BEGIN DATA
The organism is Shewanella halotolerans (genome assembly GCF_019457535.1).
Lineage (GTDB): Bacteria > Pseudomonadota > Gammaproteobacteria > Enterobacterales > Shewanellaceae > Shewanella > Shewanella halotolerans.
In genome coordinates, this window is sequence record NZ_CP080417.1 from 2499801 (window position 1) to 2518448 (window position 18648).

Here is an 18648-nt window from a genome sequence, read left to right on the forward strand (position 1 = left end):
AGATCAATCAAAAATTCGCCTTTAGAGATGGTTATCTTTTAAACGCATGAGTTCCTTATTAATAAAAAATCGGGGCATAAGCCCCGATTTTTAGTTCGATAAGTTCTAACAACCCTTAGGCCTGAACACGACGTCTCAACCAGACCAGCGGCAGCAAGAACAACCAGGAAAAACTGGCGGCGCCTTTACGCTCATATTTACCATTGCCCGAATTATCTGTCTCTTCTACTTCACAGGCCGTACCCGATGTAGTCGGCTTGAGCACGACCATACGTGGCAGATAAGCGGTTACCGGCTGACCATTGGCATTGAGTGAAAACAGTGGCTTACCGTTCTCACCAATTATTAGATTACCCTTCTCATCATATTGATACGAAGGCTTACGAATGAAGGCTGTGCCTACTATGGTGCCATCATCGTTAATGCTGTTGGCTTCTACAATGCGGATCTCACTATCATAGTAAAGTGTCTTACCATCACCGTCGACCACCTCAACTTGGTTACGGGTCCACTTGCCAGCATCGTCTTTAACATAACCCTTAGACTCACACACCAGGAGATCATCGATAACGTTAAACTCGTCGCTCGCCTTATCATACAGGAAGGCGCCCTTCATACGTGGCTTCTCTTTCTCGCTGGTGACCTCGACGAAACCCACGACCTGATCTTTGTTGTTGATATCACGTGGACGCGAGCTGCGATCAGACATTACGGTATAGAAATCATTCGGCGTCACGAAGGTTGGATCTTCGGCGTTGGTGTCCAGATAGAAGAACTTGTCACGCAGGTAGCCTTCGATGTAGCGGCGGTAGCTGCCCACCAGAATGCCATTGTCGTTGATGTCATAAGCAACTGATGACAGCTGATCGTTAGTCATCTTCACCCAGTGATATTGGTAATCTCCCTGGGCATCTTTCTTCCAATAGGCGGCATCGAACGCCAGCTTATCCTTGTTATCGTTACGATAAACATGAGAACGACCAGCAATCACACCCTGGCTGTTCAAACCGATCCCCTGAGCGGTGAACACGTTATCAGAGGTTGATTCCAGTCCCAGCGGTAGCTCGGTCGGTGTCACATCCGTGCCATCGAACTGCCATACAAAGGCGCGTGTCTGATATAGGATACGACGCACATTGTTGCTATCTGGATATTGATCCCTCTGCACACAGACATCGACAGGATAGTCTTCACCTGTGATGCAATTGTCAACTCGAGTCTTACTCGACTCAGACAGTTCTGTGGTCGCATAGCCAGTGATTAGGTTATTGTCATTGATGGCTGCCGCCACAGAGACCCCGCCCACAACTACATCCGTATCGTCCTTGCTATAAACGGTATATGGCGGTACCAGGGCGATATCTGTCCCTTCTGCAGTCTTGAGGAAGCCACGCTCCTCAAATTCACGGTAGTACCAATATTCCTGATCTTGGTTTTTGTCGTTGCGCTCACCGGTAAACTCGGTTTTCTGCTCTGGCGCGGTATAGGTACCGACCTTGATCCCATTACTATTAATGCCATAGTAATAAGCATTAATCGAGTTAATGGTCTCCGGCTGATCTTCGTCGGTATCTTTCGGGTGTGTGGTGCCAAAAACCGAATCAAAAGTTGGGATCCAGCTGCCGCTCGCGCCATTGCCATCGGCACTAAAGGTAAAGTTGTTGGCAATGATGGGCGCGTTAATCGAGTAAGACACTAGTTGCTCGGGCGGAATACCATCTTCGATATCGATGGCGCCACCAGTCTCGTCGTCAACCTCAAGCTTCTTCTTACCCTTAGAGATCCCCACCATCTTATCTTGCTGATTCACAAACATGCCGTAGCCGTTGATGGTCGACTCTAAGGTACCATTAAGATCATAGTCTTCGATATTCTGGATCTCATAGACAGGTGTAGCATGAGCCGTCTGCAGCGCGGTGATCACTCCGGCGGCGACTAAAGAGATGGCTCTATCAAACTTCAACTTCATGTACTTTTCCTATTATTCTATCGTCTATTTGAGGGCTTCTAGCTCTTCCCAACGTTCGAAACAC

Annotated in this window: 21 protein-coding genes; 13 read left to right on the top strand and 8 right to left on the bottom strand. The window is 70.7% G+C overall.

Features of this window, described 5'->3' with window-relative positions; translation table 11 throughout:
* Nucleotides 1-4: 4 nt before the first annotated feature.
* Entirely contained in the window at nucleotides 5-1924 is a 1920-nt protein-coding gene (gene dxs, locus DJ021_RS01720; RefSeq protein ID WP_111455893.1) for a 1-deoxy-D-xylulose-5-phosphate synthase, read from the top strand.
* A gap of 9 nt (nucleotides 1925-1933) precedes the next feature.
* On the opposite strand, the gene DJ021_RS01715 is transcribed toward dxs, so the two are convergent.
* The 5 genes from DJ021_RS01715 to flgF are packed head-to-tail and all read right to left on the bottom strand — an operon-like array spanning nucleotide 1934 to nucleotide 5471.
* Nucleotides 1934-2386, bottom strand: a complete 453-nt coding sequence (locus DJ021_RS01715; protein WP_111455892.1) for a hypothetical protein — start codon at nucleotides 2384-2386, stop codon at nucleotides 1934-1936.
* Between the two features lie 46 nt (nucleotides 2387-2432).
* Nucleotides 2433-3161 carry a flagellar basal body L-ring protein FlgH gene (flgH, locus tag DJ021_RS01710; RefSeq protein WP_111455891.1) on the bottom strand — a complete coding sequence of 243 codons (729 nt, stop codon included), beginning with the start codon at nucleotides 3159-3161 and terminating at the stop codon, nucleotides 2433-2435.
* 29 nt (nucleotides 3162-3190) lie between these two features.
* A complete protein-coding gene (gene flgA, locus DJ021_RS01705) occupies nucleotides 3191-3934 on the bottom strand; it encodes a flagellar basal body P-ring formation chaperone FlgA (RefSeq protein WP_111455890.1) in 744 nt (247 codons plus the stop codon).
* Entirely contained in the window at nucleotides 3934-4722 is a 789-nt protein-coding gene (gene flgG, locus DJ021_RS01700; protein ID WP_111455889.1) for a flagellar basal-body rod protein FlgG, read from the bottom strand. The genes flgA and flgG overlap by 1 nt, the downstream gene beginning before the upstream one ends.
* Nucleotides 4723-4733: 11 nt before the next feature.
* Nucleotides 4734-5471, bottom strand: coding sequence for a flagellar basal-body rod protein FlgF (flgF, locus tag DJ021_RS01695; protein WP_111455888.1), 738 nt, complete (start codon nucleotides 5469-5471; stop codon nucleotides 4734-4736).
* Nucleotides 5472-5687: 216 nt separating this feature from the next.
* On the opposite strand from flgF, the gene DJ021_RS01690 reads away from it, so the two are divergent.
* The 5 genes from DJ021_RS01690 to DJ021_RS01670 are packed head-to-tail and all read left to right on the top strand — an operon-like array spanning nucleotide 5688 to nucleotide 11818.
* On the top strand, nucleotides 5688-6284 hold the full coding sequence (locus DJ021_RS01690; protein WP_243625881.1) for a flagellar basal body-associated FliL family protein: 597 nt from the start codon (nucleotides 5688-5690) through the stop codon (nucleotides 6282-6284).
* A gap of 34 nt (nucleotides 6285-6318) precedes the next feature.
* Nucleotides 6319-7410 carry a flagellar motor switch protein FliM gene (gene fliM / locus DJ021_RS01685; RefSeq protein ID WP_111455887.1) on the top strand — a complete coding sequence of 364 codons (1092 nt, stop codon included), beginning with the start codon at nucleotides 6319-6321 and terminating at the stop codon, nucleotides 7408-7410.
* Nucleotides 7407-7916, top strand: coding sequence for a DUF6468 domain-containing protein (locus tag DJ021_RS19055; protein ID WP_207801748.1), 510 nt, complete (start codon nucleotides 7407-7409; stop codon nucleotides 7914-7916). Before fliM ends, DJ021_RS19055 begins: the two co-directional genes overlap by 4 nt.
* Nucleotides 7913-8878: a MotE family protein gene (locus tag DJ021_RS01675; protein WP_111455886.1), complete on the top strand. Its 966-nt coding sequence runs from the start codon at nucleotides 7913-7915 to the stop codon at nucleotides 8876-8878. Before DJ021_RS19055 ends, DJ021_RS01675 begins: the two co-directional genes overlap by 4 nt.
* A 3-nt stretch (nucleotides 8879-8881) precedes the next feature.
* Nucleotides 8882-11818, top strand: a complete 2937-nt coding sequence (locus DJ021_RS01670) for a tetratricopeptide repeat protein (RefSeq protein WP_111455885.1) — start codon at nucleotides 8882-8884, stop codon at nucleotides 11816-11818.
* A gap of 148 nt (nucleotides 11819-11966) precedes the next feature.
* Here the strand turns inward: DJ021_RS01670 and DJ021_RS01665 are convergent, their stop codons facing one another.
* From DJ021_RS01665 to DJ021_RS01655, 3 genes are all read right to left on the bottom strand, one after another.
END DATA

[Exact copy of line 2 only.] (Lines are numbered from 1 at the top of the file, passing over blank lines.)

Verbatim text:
Lineage (GTDB): Bacteria > Pseudomonadota > Gammaproteobacteria > Enterobacterales > Shewanellaceae > Shewanella > Shewanella halotolerans.